L-069 NIMIC: Custodian of the Hazard Assessment Protocols.

November 2000
Michael Fisher (Propulsion Technology)

In 1987, the nations of The Technology Cooperative Program (TTCP), Australia, Canada, the United Kingdom and the United States, established Subgroup W (Conventional Weapons) Action Group 11, hereafter referred to as WAG-11, to identify critical technology shortfalls and opportunities in the areas of hazards of energetic materials and their relation to munitions survivability. The principal objective of WAG-11 was to "recommend a methodology for energetic materials hazard assessment technologies appropriate to the design of Insensitive Munitions that meet operational requirements." During the initial meeting of WAG-11, the members reached consensus that both a mechanistic understanding of reactions and a predictive capability for responses were needed, and that such understanding and capability were not being provided by standard, "go/no go" hazard testing. Additionally, the members believed that the mechanistic understanding of the phenomena involved in the hazards assessment of energetic materials had advanced to the point that a physically based assessment methodology was possible.

To accomplish their goals, WAG-11 began by identifying several threat areas, including bullet/fragment impact, cookoff, shaped charge jet impact and sympathetic detonation, and reviewing and evaluating the current knowledge in these areas. Following this review, the group then developed its hazard assessment methodology in the form of a protocol for each threat area. It was recognized at the time that the maturity of the knowledge in the various threat areas was different, and that the resulting protocols would vary in completeness and depth of detail. It was hoped that the protocols would change and evolve with time, as the level of understanding of the phenomena and mechanisms developed.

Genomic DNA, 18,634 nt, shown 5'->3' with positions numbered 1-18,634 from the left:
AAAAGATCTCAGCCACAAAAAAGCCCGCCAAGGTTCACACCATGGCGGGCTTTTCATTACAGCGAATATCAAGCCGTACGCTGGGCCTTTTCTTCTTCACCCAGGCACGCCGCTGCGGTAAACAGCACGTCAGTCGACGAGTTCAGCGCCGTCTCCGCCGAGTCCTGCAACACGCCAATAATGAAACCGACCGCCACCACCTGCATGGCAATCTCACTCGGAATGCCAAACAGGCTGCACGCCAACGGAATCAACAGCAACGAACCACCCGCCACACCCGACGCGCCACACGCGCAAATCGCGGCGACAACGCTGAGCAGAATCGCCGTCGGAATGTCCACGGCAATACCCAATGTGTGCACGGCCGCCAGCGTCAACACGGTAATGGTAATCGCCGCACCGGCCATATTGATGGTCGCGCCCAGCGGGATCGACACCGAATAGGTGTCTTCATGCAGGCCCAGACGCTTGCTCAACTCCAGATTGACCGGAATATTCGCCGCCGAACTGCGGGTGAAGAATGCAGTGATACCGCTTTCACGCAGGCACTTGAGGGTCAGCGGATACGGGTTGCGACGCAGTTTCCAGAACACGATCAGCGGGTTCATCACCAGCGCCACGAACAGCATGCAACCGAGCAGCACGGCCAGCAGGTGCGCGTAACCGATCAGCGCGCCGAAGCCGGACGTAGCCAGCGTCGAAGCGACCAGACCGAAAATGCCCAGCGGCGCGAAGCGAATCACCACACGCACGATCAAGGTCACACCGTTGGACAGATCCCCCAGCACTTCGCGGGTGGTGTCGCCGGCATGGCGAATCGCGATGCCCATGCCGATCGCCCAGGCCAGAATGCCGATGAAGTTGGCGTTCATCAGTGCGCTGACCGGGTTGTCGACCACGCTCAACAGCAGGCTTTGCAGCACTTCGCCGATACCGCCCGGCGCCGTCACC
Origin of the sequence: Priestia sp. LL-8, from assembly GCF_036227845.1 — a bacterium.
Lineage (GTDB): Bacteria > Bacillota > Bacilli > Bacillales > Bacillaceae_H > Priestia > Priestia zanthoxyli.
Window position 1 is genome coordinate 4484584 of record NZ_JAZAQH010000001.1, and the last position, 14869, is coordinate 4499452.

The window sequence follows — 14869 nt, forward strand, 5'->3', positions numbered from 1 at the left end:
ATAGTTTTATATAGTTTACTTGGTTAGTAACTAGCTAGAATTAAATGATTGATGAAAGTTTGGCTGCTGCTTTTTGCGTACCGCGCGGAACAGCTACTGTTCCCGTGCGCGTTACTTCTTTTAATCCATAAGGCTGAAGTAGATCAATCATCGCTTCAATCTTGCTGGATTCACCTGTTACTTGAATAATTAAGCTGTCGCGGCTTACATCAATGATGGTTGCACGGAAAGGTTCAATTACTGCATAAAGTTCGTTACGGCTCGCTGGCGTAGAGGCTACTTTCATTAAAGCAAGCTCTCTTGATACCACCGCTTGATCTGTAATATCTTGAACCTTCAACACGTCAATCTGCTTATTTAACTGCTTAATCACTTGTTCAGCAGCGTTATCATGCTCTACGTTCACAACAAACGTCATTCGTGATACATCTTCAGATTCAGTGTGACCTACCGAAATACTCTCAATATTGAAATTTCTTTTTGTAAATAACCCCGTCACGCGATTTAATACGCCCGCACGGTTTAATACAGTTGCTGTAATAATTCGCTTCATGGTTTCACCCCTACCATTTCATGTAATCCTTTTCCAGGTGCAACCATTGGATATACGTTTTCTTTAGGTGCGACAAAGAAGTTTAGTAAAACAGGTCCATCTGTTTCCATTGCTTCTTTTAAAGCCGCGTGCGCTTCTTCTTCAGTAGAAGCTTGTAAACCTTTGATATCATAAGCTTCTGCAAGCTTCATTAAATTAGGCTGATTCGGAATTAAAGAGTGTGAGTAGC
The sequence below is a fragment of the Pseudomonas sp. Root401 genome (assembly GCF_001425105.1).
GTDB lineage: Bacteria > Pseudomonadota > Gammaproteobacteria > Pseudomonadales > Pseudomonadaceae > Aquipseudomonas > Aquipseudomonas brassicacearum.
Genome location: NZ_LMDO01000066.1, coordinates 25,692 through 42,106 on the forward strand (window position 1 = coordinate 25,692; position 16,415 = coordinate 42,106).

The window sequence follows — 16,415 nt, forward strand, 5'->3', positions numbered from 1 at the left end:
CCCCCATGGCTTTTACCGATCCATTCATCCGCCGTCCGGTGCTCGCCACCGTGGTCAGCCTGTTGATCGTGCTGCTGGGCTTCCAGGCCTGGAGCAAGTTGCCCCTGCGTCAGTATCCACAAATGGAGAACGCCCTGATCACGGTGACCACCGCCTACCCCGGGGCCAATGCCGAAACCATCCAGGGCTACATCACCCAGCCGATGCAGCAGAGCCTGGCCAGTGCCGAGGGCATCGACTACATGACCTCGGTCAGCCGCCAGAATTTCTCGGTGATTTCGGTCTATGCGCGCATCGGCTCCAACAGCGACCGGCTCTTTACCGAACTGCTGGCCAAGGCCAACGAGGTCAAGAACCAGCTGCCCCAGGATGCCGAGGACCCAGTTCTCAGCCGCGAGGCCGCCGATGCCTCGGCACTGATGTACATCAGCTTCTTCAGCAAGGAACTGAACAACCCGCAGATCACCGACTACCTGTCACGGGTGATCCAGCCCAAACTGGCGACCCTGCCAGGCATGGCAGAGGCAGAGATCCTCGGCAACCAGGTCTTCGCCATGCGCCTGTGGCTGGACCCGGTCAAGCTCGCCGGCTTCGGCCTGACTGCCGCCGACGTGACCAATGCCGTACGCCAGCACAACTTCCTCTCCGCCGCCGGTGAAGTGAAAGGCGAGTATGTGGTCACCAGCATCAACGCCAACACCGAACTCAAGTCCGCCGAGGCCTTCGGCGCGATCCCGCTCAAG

A hazard assessment protocol is an ordered procedure that results in a flow chart directing the user through the evaluation of a hazard area. The protocol can assist the user by identifying not only the response "paths" that are most likely to be encountered and must, therefore be considered, but also the information required in order to perform an assessment of the hazard. Since such an assessment is based on a logical process and is conducted for a munition in a real environment, subject to real threats, it will likely have more value than the results of a small number of go/no-go full scale hazard tests.

Each protocol consists of a decision tree flow chart that examines the science of successive events in the hazard/munition interaction. In this way, it characterizes the hazard, then its interaction with the munition, and finally the response of the munition. Each box (decision point) in the flow chart identifies the information required, and in what order, to make a decision and follow the process to the next box. In the simplest terms, then, a hazard assessment protocol is nothing more than an orderly process for viewing the hazard areas, and defining what information is needed to assess hazards. The protocol approach, as defined by the efforts of the TTCP WAG-11 participants, is intended to be used as a design aid early in the design cycle for anticipating potential hazard problems, and also to help project management personnel in the mitigation of existing munition hazard problems.